Lian Li PC-7FW
The first thing I noticed when I removed the case from the box was how light it was–extremely light. It barely felt like that I was picking it up, and compared to some steel behemoths that we’ve seen, this was a very pleasant surprise.
The exterior of the 7FW exhibits some classic Lian Li design aesthetics such as black anodized aluminum finish and clean lines, but it also features a front bezel that is slightly softer-looking. The rounded edges near the fan intake seem to be a mild departure from the traditional Lian Li look, and we think this is a good thing. In this sense, it captures the best of both worlds, the newer and older, and shows a rather updated and contemporary aesthetic in our opinion.
This is even more evident in the windowed side panel, something that would probably be considered rather blasphemous by some people not that long ago. It seems that Lian Li is targeting a slightly more mainstream market with this mid-tower, evident in the choice of a blue LED fan that illuminates the front bezel. This seems to be a wise move by Lian Li, as they can still retain their loyal consumer following, while attracting new ones as well that may have not historically looked at a Lian Li case, whether due to price or a sombre design.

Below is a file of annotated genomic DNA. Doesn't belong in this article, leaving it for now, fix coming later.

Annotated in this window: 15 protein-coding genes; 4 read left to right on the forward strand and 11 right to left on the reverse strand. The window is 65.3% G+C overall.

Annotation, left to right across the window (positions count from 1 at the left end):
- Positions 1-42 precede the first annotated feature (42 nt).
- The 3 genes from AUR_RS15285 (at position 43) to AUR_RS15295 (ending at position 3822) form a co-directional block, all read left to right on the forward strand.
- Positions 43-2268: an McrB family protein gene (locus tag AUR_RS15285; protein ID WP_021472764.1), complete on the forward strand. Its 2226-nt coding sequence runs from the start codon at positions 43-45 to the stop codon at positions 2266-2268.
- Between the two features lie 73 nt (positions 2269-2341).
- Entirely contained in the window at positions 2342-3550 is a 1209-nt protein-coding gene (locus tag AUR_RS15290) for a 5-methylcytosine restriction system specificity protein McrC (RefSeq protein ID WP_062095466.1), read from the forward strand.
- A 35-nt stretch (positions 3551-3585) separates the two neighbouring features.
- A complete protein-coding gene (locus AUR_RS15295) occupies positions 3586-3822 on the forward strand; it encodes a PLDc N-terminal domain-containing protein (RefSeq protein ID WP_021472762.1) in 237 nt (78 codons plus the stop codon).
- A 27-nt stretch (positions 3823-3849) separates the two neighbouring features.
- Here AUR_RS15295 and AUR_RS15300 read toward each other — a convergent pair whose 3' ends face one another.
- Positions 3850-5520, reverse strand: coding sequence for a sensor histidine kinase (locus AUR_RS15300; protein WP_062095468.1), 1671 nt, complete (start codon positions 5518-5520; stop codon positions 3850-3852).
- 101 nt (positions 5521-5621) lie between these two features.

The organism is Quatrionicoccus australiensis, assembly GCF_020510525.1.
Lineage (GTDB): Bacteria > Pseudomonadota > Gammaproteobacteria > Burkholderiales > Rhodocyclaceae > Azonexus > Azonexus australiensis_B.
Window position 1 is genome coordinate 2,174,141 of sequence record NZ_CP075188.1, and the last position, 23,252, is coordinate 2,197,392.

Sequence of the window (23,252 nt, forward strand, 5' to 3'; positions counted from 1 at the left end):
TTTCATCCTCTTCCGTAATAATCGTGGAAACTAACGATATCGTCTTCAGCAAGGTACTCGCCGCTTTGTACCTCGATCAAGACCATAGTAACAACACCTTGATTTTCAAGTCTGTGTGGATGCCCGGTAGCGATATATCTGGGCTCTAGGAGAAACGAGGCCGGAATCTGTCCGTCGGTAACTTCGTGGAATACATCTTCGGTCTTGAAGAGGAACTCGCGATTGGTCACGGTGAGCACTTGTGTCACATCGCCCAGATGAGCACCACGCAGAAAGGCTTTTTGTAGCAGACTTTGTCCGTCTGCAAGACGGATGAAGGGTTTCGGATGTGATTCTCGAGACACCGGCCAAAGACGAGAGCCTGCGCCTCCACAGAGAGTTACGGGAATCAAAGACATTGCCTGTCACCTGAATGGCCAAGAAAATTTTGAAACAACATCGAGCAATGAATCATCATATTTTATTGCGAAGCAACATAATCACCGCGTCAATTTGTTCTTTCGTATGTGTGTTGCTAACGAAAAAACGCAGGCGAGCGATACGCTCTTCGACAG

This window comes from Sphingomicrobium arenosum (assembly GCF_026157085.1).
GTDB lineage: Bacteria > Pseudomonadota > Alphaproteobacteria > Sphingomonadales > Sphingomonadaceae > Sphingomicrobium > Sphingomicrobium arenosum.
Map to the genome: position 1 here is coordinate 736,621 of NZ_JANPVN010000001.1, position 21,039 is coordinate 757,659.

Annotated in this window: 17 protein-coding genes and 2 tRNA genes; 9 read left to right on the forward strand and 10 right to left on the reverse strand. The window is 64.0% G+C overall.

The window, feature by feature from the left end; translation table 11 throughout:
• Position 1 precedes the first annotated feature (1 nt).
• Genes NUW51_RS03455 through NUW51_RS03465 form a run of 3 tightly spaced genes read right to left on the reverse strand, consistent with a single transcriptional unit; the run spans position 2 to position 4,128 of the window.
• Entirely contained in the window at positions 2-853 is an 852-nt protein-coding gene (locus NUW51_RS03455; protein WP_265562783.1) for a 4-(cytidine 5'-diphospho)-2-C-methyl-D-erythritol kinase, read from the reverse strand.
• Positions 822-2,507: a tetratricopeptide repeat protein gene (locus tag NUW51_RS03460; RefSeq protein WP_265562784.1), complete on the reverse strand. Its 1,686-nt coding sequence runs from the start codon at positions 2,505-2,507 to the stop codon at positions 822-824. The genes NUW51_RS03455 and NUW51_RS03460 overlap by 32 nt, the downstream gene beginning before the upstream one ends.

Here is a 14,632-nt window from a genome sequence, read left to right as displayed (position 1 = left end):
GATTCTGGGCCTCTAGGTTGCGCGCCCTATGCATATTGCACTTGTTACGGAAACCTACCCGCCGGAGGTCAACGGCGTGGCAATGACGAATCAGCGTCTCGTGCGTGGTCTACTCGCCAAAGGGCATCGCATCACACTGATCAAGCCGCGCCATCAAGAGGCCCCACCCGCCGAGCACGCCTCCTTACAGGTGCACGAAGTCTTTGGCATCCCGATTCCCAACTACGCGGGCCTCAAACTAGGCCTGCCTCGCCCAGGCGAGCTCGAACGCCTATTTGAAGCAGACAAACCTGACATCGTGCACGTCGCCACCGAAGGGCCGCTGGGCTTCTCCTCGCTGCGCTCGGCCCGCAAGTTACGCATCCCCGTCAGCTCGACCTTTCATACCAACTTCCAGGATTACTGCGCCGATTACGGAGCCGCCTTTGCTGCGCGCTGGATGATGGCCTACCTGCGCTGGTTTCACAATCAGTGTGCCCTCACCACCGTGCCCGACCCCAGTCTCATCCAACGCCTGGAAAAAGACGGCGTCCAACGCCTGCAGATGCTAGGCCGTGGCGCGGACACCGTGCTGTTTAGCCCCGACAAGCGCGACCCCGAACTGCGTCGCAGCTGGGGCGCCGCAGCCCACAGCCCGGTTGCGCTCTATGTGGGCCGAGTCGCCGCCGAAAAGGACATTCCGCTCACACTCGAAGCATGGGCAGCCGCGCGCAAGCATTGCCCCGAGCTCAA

As you can see in the photo above, the exterior finish is easily marked up by fingerprints, so just a word of caution when handling this case: handle with care. The front bezel is removed quite easily with a few small screws to hold it in place. No plastic here! With the front bezel removed, we see the 140mm intake fan shrouded by a dust filter, which is clearly a good feature, especially if you’re putting your case on the floor. The filter is easily removed, and so is the fan since it’s not pushing against the hard drive cage inside. There’s a good bit of room here in the front. We also see that there are 4 – 5.25” drive bays plus 1 – 3.5”/5.25” conversion bay that lets you use either size accessory.
At the rear we see the bottom-mounted power supply bay that has a removable plate, allowing you to slide the PSU in from the rear if you want to install it outside the case first, giving you more room to work with. There are also water cooling grommets at the top, and a typical Lian Li 120mm exhaust fan.
Along the top we see the I/O panel, protected by a small aluminum flap that closes snugly without any noticeable gaps. A small thing, but a nice touch of quality nonetheless, something to expect from Lian Li. There are 2 USB ports, a Firewire, and an audio port, but unfortunately no e-SATA port which is a missed opportunity. The Power and Reset button are located here as well, with the button being slightly more “squishy” than a traditional Lian Li design that normally features a firmer “click”. Trying not to be over the top here, but hey, we notice these things. The bottom of the case has rubberized feet to reduce vibrations and noise. Careful if you try to slide the case along the floor though, it’s not designed for such movement.
Let’s move on to the interior…